TAMPA — The signs of MacDill Air Force Base's transformation in the decade since the Sept. 11 terrorist attacks are easy to spot.
It's seen in the lines of cars backed up at the main gate as armed guards carefully check IDs. It's seen in U.S. Central Command's new headquarters and the overflowing parking lots across the base.
But at CentCom, the combatant command leading the wars in Iraq and Afghanistan, the days of exponential growth are done.
The command is now undertaking a comprehensive review of staffing levels at its MacDill headquarters as it deals with a Pentagon mandate to trim costs.
In a wide-ranging interview, CentCom's chief of staff, Army Maj. Gen. Karl Horst, said CentCom expects to reduce its MacDill staff in the next three to four years by about 1,100 positions, down to 4,000 personnel overall.
The reductions, Horst said, are a consequence of the wars and Iraq and Afghanistan winding down and budget cuts across the military as Washington deals with a mounting deficit.
"There is no intention of degrading (CentCom's) capability," Horst said. "All we're doing is looking at how to be as capable, more efficiently."
He added, "I don't think it's unreasonable that we look hard at ourselves and say, 'Are we doing the best we can with what we have? And … how can we do better?' I think it absolutely logical and consistent with how all big businesses operate."
These are not layoffs. Horst said the reduction mostly affects temporary staffers who will be reassigned elsewhere in the military.
It could not be confirmed Friday whether U.S. Special Operations Command, which is headquartered at MacDill and oversees the nation's elite commando forces, would also trim its staff.
As hijacked airliners slammed into the World Trade Center towers in 2001, just 1,000 people were assigned to CentCom's MacDill headquarters. Horst said the permanent staffing level at CentCom before Sept. 11 hovered near 2,000 personnel, though the number has varied widely.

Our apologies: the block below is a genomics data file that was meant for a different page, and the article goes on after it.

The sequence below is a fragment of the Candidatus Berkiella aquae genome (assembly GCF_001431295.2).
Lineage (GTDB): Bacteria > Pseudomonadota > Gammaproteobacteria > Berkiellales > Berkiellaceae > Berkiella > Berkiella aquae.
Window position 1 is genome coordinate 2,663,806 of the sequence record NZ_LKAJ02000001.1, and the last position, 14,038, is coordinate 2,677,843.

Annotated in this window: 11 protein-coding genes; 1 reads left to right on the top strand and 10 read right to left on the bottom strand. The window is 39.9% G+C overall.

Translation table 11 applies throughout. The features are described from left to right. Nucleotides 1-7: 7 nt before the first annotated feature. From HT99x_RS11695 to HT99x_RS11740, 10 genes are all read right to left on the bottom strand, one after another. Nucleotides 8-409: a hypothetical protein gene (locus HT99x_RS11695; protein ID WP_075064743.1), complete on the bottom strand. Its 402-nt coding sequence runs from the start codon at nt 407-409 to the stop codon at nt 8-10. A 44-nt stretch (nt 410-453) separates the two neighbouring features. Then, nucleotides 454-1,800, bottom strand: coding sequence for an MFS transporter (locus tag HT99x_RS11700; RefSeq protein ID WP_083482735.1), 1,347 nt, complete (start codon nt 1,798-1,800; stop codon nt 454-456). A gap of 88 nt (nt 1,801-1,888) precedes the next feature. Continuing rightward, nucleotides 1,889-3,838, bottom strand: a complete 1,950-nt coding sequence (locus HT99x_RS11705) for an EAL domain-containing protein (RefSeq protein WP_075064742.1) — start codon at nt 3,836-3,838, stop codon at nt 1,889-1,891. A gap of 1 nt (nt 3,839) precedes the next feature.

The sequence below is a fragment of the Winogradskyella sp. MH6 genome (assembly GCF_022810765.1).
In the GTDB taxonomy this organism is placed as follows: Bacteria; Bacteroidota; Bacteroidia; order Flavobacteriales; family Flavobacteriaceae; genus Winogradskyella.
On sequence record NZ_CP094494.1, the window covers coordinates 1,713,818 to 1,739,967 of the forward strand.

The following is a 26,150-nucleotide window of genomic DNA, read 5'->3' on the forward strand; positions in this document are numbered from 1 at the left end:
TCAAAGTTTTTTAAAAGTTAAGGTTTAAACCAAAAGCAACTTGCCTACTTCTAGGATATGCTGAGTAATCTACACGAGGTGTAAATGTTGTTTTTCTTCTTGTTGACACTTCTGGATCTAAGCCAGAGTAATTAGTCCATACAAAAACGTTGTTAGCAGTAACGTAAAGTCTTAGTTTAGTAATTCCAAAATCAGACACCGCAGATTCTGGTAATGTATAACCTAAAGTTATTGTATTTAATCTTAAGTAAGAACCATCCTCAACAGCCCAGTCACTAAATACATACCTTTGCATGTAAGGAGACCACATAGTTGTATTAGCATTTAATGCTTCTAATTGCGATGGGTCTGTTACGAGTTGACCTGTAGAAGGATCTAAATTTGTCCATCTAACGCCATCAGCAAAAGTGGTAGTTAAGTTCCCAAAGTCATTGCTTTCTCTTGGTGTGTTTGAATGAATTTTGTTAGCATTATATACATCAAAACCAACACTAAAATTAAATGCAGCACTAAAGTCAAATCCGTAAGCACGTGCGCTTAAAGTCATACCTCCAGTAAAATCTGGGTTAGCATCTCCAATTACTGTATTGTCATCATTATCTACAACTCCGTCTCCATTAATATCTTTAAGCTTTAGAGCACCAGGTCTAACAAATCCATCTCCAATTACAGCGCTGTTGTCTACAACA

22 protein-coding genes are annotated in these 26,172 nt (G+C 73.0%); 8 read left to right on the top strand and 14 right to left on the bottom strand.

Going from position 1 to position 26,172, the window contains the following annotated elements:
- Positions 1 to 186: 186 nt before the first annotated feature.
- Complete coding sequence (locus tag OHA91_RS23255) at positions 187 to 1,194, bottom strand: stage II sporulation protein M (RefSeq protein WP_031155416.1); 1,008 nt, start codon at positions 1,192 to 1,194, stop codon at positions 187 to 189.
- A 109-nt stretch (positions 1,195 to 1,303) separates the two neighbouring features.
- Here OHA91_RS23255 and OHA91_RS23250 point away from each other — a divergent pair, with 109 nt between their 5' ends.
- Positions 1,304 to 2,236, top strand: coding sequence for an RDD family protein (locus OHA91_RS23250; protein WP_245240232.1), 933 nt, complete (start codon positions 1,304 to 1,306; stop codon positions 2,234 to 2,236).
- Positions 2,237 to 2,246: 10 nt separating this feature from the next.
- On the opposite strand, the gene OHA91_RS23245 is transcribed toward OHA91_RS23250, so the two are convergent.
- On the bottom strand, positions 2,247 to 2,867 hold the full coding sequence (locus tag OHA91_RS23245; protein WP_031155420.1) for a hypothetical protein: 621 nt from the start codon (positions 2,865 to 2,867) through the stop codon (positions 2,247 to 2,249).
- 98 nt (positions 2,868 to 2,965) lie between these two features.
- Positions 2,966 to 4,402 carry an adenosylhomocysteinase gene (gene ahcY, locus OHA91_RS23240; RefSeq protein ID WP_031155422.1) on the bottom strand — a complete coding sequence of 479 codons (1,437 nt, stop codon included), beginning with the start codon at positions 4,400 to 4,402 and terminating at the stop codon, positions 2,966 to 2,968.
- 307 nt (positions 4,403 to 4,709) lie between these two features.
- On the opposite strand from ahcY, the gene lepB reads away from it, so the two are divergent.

"Because of the activity in our (area of responsibility), we're not going to get to 2,000," Horst said, noting CentCom's commander, Gen. James Mattis, expects the figure to eventually settle somewhere between 3,000 and 4,000.
All that also depends on developments in the fight against global terrorism.
MacDill officials say the base's economic impact in Tampa Bay is $4.9 billion, including more than $1 billion in military and civilian pay. So talk of cuts is closely monitored by local politicians.
Tampa Mayor Bob Buckhorn said the economic impact of the reduction is difficult to gauge.
"Obviously, any job loss has an impact," he said. "But I'd rather have our troops home and safe with their families and take the risk of losing a few jobs if that gets them home."
CentCom's former commander, Adm. William Fallon, was the first to begin trimming its staff in 2007. Fallon cut about 1,100 positions.
"I think periodically you have to take that objective look at yourself," Horst said. "You get so busy doing the day to day work, and things kind of inch up periodically."
CentCom is in the process of moving into new headquarters, part of nearly $1 billion in construction at MacDill in the last several years. Even with the cuts, CentCom would be too tightly packed into its current facility, officials say.
Horst started as CentCom chief of staff in July. He is the former commanding general of the U.S. Army Military District of Washington, D.C.
But even amid a downsizing, Horst said, it is important that Americans and the military not lose sight that the battle against terrorism is unfinished.
"For 10 years, we said (Osama bin Laden) is Public Enemy No. 1. A lot of Americans made him the face of evil and the face of responsibility for the tragedy of 9/11. … For the morale and psyche of the American people, I think it is cathartic that Osama bin Laden met his demise.
"And while bidding farewell to (bin Laden) was a good thing, it doesn't … diminish the will or intent of the (terrorist) network that's out there," Horst said.
The nation and CentCom, he said, is better prepared to deal with the threat today.
Horst recounted an incident in January, when a civilian jet crossed an invisible line 46 miles from Washington, D.C. It temporarily had lost communications with air traffic controllers.
"It was on the wrong frequency," Horst said. "The pilots were not really paying attention to what they were doing."
The aircraft entered Washington air space at 11:53 a.m. At 11:54 a.m. the Federal Aviation Administration called the military. At 11:56 a.m., two F-16 fighter jets "crossed over the White House at 2,200 feet with afterburners on going out fast, which caused the White House to call and say, 'Hey, you're not supposed to be doing that. What's up?' "
At 11:57, the FAA regained communications with the aircraft, defusing the incident. The quick response was a product of an integrated air defense system and cooperation between the military and a civilian agency.
"The American people need to know we've learned a lot and gotten very sophisticated," Horst said. "The challenge is, you can't be everywhere."
Reach William R. Levesque at firstname.lastname@example.org or (813) 226-3432.